Rugby star leaves UK for new challenge in Africa

 SHINING KNIGHT: Donavan van Vuuren surges down the touchline for Knights. Picture courtesy Doncaster Free Press

Shining Knight: Donavan van Vuuren surges down the touchline for Knights. (PHOTO courtesy Doncaster Free Press)

A South African rugby ace is returning from the UK to his home continent with something of a heavy heart, but is nevertheless excited by new challenges ahead.

Donavan van Vuuren, who scored 56 tries in 101 games for Yorkshire club Doncaster Knights, is taking up a position as housemaster at a new private school in Zambia.

He first came to prominence as a member of the highly-acclaimed Western Province side back in Cape Town before signing with Cardiff Blues.

But the main focus of his life is on his Christian faith, which became active when responding to a preacher’s invitation while he was still a teenager.

“Most of us Afrikaners grew up knowing about God without really turning that into a personal relationship with Jesus,” he told me. “I was just 17 at the time and was blown away by the realisation of God’s love.”

He was already in love with rugby. “Every Afrikaans young boy wants to play rugby for the Springboks,” said the 37-year-old winger. “I didn’t quite manage that, but I always wanted to play for Western Province, and that dream became an unbelievable reality for me.”

And the game has provided him with the perfect platform from which to share his faith. “I’ve never been ashamed to tell people I’m different because of my faith – that you can be extremely happy and content without resorting to drunken revelry.”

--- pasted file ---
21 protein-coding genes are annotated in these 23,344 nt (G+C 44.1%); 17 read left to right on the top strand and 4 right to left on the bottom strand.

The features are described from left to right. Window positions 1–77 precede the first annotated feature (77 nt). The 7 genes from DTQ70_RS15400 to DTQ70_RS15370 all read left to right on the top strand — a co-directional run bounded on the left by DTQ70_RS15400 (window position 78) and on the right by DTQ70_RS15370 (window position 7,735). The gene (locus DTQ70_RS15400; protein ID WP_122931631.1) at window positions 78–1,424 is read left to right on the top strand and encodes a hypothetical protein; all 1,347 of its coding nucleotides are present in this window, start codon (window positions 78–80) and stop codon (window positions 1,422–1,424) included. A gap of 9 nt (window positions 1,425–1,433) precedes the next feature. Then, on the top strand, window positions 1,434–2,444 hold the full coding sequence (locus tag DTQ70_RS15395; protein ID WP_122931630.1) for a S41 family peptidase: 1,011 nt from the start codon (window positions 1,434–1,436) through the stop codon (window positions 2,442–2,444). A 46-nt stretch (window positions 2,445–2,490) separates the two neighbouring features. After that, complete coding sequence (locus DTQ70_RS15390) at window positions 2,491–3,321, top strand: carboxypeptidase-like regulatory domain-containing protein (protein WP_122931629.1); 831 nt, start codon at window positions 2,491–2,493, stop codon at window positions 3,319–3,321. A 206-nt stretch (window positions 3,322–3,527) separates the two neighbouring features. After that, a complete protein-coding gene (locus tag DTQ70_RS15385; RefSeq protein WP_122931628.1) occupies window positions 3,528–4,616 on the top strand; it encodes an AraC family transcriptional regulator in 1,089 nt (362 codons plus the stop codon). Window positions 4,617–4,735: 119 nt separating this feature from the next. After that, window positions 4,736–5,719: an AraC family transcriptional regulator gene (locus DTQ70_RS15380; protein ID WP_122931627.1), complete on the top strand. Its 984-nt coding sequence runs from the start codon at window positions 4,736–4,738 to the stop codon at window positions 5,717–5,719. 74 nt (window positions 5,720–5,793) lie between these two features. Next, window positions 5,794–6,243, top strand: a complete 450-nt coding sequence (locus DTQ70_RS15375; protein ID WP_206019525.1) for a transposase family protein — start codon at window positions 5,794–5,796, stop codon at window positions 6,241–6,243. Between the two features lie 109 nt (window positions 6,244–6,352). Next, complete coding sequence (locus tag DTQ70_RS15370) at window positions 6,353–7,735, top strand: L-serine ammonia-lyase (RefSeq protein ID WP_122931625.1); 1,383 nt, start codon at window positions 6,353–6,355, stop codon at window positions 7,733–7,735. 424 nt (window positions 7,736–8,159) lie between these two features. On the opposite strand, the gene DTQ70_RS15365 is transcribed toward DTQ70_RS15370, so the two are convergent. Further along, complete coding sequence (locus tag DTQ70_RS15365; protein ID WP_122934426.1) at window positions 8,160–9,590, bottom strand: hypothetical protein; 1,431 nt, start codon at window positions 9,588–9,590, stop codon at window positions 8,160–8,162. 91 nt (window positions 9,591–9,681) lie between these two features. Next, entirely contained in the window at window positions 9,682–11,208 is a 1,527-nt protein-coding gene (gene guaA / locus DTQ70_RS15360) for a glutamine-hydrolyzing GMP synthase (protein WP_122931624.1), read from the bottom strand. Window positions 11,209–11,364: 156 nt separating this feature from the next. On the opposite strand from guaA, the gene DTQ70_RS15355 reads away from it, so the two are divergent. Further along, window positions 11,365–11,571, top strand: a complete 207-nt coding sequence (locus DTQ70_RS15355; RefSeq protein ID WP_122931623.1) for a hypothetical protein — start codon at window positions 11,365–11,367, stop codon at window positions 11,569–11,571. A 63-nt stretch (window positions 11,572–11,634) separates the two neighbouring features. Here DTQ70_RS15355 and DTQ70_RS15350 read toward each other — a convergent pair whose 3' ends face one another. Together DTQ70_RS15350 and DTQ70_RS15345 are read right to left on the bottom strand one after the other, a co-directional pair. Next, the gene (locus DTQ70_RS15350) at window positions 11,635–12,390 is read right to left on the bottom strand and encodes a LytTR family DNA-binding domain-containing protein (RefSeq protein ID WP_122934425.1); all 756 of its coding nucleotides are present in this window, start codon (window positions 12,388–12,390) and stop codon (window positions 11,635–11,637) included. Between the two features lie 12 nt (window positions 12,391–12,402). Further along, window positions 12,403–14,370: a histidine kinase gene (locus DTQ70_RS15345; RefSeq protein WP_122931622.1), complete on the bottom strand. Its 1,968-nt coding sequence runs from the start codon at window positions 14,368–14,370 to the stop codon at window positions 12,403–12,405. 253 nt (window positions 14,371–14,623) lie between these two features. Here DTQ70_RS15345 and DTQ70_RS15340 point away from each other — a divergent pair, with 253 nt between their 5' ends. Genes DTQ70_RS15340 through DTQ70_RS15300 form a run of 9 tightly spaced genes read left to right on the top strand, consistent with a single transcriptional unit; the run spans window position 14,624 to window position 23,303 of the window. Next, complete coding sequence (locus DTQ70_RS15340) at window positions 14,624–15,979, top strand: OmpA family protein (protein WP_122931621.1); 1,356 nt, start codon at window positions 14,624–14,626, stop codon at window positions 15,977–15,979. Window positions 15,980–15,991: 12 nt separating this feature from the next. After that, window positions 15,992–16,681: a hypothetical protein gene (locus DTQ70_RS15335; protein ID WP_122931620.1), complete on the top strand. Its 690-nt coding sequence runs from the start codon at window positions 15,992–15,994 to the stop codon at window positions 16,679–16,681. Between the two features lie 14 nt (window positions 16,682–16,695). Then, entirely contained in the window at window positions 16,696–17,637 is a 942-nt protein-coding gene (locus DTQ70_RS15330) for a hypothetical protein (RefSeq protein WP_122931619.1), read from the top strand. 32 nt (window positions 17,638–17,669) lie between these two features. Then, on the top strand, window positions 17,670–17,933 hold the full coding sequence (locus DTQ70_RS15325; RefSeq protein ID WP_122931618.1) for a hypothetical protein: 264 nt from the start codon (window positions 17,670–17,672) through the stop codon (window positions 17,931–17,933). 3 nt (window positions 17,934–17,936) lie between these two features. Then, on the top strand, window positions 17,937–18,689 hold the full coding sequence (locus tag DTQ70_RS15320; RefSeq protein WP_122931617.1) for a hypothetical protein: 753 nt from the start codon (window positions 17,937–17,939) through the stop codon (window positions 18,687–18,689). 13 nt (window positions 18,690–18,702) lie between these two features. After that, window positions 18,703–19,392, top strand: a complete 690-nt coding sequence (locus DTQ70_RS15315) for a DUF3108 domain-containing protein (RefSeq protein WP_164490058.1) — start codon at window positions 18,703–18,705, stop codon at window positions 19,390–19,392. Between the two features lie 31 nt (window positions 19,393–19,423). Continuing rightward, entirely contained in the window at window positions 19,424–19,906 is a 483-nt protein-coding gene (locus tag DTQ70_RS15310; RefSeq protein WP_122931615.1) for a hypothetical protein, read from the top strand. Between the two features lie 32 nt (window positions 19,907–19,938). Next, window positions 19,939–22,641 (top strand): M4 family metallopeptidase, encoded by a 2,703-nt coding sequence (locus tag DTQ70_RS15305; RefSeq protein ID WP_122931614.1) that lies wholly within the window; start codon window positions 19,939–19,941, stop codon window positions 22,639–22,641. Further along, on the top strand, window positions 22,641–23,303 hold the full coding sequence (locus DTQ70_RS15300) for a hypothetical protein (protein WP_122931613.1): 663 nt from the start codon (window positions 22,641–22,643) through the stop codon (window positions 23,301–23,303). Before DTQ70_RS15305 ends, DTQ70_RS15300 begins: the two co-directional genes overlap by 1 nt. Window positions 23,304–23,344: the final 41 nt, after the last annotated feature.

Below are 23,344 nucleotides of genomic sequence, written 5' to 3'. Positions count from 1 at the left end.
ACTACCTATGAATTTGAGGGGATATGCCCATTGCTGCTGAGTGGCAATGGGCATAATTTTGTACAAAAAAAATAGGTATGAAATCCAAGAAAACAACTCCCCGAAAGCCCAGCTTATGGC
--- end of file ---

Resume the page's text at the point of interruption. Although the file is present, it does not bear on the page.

And it’s these values he’s being trying to instill among the youth of the Doncaster church – Bessacarr Evangelical – where he and his family have been so happy for the past nine years.

“I encourage the kids not to compromise on their faith; to stick at it and make a difference for God; that though they have battles to fight (especially with regard to peer pressure), the war has already been won through Jesus.”

Of his church, he says: “They have really shown us what it means to be part of a church family. We’ll miss that very much. But we’re excited by the new challenges ahead.”

Donavan will also be saying goodbye to the schools of the Bassetlaw district in north Nottinghamshire, for whom he has been School Games Organiser, and will be returning to family in South Africa before travelling north to take up his new post in the Zambian copper belt, just 100 miles south of the Congo.

He looks back to his time at the Knights with great affection: “I feel I was playing for them during their best seasons (2004-2009) when they finished as high as third and fourth in the Championship. I also played for the Barbarians (the British-based invitational team) during my last season there.

“We’ve had an amazing time here. And I’m just so overwhelmed by God’s blessing. We just can’t thank God enough for how he’s blessed us. My one prayer is that, in some small way throughout my life, I can reflect God’s love to people, because he loves us more than we can imagine.”

With a Masters degree in coaching science from Cardiff University, Donavan is married to Debra, and they have three young children.


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